By : Pavni Dada|Symbiosis Law School|Hyderabad 


Section 2(d) of the CRPC 1973 defines the Complaint. According to this section, "any allegation made orally or in having written to a Magistrate, to act decisively under this Crpc, that certain person, regardless of whether known or unfamiliar, has broken a law, but does not involve a police statement or record." 

Essentials of a Legitimate Complaint: 

  1. A complaint must include an allegation that the offender committed an offence.
  2. The complaint can be made either written or verbal.
  3. A complaint should be filed with a Magistrate.
  4. The complaint must be designed in order for the Magistrate to take action.

Cognizance By Magistrate (Section 190): 

Cognizance is defined as "knowledge or notice" in general, and taking cognizance of criminal acts  as "taking note of, or becoming aware of, the suspected conduct of an infraction." The definition of cognizance in the dictionary is "judicial hearing of a subject." Before proceeding with the trial, the judicial official must take cognizance of the offence. Taking cognizance is not a formal activity, but occurs when a magistrate applies his attention to the alleged conduct of a crime for legal proceedings. Taking cognizance is thus considered to involve the application of judicial intellect.

It involves the purpose to initiate a judicial proceeding in connection with an offence or taking efforts to determine if there is a basis for initiating the judicial proceeding. It is self-evident that even before taking notice, the court must determine whether the elements of the offence accused are present or not. A court can only take cognizance once before becoming functus officio.

If a magistrate tends to involve his mind not for the purpose of proceeding as described above, but for taking some other action, such as ordering an investigation under Section 156(3) or issuing a warrant to search for the intent to investigate, he could not be said to have taken cognizance of said offence.

The phrase "cognizance of offence" is not described with in the CRPC. Sections 190-199 deal with the techniques and constraints under which different criminal courts are constituted to take cognizance of crimes. The meaning of the phrase, however, is very well determined by the Courts. Taking notice is perhaps the most important step on the path. Before proceeding with the conduct or trial, the judicial official must take cognizance of the offence.

According to Sec. 190, any Magistrate of first class or Second Class might take account of any offence: When a complaint of facts pertaining to offences is received; according to police reports. On the basis of information obtained from an individual (besides a police officer) or even his own expertise. Sections 200-203 discuss filing a complaint with a magistrate.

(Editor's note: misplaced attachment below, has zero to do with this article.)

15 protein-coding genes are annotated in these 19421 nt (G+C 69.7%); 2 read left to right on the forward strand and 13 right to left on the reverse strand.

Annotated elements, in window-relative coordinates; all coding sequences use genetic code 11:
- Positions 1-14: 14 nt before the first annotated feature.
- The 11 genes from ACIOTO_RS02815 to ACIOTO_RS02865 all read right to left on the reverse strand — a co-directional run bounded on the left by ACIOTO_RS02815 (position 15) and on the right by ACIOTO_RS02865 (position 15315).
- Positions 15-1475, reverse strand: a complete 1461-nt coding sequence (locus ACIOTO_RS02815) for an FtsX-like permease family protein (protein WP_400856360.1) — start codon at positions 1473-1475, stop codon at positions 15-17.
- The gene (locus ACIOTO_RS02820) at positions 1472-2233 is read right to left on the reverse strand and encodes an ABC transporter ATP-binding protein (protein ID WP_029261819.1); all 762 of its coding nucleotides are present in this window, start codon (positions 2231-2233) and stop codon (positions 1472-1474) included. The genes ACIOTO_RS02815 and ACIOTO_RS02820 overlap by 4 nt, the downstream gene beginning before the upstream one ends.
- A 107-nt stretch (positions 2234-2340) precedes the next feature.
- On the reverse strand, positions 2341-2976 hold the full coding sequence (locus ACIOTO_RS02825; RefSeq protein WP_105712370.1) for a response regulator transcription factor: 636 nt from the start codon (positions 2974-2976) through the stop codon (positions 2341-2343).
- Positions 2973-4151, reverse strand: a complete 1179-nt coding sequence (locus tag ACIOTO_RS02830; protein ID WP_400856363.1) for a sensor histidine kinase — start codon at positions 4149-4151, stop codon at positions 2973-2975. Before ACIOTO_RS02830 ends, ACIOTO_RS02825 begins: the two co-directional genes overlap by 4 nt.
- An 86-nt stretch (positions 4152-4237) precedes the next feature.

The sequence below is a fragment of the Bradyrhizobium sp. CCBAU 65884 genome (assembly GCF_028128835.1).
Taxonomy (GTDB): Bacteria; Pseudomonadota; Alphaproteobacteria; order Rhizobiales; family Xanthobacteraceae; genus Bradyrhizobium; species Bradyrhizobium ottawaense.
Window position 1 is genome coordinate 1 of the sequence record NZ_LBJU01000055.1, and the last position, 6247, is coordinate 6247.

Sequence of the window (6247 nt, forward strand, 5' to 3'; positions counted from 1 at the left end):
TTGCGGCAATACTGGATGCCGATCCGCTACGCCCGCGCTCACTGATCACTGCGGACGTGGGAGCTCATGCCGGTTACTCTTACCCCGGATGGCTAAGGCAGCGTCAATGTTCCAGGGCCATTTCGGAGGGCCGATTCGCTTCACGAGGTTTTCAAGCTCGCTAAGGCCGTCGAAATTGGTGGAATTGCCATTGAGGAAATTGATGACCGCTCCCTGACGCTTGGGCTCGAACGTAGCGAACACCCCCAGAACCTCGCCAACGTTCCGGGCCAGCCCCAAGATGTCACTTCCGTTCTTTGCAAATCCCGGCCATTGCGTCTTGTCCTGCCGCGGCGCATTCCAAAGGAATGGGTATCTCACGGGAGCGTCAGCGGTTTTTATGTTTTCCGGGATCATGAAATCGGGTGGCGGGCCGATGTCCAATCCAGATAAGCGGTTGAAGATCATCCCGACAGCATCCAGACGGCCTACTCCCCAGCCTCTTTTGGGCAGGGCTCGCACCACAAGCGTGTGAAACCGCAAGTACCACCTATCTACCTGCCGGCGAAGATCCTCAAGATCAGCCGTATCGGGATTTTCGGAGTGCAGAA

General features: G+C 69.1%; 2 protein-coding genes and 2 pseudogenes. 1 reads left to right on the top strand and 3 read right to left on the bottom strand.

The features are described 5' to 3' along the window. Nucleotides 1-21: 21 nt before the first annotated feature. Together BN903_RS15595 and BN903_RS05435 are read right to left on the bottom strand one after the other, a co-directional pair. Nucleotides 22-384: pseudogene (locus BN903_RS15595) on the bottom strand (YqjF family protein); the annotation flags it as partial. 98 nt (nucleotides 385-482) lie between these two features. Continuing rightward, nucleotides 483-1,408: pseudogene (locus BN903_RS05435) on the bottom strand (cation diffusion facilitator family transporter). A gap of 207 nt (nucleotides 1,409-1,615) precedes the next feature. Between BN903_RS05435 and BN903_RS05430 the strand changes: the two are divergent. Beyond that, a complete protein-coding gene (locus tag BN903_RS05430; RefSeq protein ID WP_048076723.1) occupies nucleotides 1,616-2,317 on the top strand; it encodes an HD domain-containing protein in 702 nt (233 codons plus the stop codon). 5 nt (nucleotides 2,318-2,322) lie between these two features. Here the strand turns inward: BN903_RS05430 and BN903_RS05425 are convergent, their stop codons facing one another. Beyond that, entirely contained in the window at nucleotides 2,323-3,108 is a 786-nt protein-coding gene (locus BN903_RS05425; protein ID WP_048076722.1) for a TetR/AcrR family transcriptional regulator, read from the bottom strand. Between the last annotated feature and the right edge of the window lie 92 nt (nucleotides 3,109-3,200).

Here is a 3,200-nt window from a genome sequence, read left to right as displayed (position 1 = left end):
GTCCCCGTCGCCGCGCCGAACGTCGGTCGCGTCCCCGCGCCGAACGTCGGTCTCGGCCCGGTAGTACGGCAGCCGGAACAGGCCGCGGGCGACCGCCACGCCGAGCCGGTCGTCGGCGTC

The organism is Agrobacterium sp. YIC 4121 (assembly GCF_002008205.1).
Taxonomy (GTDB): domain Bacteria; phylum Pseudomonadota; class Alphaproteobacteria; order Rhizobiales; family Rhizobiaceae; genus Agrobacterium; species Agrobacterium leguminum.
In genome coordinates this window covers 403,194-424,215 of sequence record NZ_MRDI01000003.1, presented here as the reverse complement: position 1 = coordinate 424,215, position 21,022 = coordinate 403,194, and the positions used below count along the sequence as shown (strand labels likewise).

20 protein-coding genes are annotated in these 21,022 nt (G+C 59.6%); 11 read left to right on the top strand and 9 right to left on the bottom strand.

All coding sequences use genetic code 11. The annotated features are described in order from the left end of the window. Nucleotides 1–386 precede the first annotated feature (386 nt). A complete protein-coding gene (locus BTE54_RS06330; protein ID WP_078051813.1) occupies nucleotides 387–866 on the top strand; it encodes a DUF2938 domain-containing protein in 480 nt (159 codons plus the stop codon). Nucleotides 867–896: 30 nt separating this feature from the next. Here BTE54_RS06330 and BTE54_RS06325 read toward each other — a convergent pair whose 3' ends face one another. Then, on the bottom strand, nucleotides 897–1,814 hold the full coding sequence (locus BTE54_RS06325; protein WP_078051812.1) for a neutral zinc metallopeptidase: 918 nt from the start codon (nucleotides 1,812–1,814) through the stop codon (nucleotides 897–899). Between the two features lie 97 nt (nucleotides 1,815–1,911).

In the CRPC 1973, Sections 200–203 deal with complaint to the magistrate.

Section 200 Complainant Examination: 

When a Magistrate takes cognizance of an offence based on a complaint, the very first step is to analyze the complainant and any witnesses present, and the matter will be reduced to writing the investigation and having to sign this by the complainant, witness, as well as the Magistrate.

In “Gurudas Balkrishna v. Chief Judicial Magistrate Goa”, the applicant submitted a complaint on July 31, 1992, and the Magistrate did not even register his statement for the claimant's authentication over several months. It was decided that Magistrate must record the evidence for both the claimant and any witness, if any; in less than a week of the order's date, and also that the magistrate cannot postpone the verification for months.

Operation By Magistrate Ineligible To Take Cognizance Of Case (Section201):

If a written complaint is made to a Magistrate who is not qualified to hear the case, he shall,

  • Return the complaint about the demonstration to the regular Court with authorization to that conclusion.
  • If indeed the complaint wasn't in writing, the Magistrate would then refer the claimant to the appropriate Court.

If such an offence occurs while the Magistrate is present, the Magistrate does have the authority to take Cognizance of the crime directly by submitting a complaint or designate his subordinate to record a formal complaint against accused, as indicated in Section 153(3) of the CRPC.

The court released the accused in “Rajendra Singh v. State Of Bihar” on the grounds that the court lacked jurisdiction to react on the complaint. As a result, the court determined that the acquittal order was unconstitutional since the court had the option of returning the complaints about the presentations to the competent court rather than acquitting the accused.

Section 202 Postponement of Issue of Process: